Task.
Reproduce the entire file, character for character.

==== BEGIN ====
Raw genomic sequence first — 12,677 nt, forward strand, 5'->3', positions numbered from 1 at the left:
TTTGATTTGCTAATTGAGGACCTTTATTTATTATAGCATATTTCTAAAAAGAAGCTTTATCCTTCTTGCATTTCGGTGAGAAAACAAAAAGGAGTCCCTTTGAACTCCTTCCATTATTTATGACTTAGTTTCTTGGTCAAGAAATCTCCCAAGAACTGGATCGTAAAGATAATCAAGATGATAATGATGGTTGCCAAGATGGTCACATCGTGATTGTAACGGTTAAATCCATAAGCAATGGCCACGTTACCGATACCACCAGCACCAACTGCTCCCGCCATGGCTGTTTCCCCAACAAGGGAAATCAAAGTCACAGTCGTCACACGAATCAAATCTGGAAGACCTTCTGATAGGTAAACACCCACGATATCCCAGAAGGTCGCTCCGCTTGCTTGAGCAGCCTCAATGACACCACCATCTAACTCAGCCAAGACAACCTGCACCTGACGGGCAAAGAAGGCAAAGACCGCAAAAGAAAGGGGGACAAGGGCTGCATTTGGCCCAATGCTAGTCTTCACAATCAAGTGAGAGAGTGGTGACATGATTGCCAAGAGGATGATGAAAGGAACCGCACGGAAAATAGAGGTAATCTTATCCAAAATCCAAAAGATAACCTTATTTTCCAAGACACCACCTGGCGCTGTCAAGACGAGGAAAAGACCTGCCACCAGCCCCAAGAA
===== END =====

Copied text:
Raw genomic sequence first — 12,677 nt, forward strand, 5'->3', positions numbered from 1 at the left:
TTTGATTTGCTAATTGAGGACCTTTATTTATTATAGCATATTTCTAAAAAGAAGCTTTATCCTTCTTGCATTTCGGTGAGAAAACAAAAAGGAGTCCCTTTGAACTCCTTCCATTATTTATGACTTAGTTTCTTGGTCAAGAAATCTCCCAAGAACTGGATCGTAAAGATAATCAAGATGATAATGATGGTTGCCAAGATGGTCACATCGTGATTGTAACGGTTAAATCCATAAGCAATGGCCACGTTACCGATACCACCAGCACCAACTGCTCCCGCCATGGCTGTTTCCCCAACAAGGGAAATCAAAGTCACAGTCGTCACACGAATCAAATCTGGAAGACCTTCTGATAGGTAAACACCCACGATATCCCAGAAGGTCGCTCCGCTTGCTTGAGCAGCCTCAATGACACCACCATCTAACTCAGCCAAGACAACCTGCACCTGACGGGCAAAGAAGGCAAAGACCGCAAAAGAAAGGGGGACAAGGGCTGCATTTGGCCCAATGCTAGTCTTCACAATCAAGTGAGAGAGTGGTGACATGATTGCCAAGAGGATGATGAAAGGAACCGCACGGAAAATAGAGGTAATCTTATCCAAAATCCAAAAGATAACCTTATTTTCCAAGACACCACCTGGCGCTGTCAAGACGAGGAAAAGACCTGCCACCAGCCCCAAGAA